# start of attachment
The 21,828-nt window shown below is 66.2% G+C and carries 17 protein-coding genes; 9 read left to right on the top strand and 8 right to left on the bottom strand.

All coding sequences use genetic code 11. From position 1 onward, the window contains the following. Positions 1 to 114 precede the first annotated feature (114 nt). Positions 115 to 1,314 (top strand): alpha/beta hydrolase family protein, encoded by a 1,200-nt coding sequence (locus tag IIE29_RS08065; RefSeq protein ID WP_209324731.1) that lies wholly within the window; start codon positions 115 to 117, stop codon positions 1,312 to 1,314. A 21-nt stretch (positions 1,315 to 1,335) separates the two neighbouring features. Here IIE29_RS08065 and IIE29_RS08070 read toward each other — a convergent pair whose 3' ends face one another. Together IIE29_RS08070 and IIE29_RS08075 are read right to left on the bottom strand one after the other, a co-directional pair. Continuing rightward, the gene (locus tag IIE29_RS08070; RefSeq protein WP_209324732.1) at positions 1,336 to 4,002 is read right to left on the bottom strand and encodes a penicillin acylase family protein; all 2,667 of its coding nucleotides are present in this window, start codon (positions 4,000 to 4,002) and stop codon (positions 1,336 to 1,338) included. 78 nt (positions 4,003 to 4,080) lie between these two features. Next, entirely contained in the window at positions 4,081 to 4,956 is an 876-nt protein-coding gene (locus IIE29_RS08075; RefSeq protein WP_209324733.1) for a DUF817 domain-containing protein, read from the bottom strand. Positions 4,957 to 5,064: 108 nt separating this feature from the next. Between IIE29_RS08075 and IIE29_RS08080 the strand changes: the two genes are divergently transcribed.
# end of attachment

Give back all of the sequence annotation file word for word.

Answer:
The 21,828-nt window shown below is 66.2% G+C and carries 17 protein-coding genes; 9 read left to right on the top strand and 8 right to left on the bottom strand.

All coding sequences use genetic code 11. From position 1 onward, the window contains the following. Positions 1 to 114 precede the first annotated feature (114 nt). Positions 115 to 1,314 (top strand): alpha/beta hydrolase family protein, encoded by a 1,200-nt coding sequence (locus tag IIE29_RS08065; RefSeq protein ID WP_209324731.1) that lies wholly within the window; start codon positions 115 to 117, stop codon positions 1,312 to 1,314. A 21-nt stretch (positions 1,315 to 1,335) separates the two neighbouring features. Here IIE29_RS08065 and IIE29_RS08070 read toward each other — a convergent pair whose 3' ends face one another. Together IIE29_RS08070 and IIE29_RS08075 are read right to left on the bottom strand one after the other, a co-directional pair. Continuing rightward, the gene (locus tag IIE29_RS08070; RefSeq protein WP_209324732.1) at positions 1,336 to 4,002 is read right to left on the bottom strand and encodes a penicillin acylase family protein; all 2,667 of its coding nucleotides are present in this window, start codon (positions 4,000 to 4,002) and stop codon (positions 1,336 to 1,338) included. 78 nt (positions 4,003 to 4,080) lie between these two features. Next, entirely contained in the window at positions 4,081 to 4,956 is an 876-nt protein-coding gene (locus IIE29_RS08075; RefSeq protein WP_209324733.1) for a DUF817 domain-containing protein, read from the bottom strand. Positions 4,957 to 5,064: 108 nt separating this feature from the next. Between IIE29_RS08075 and IIE29_RS08080 the strand changes: the two genes are divergently transcribed.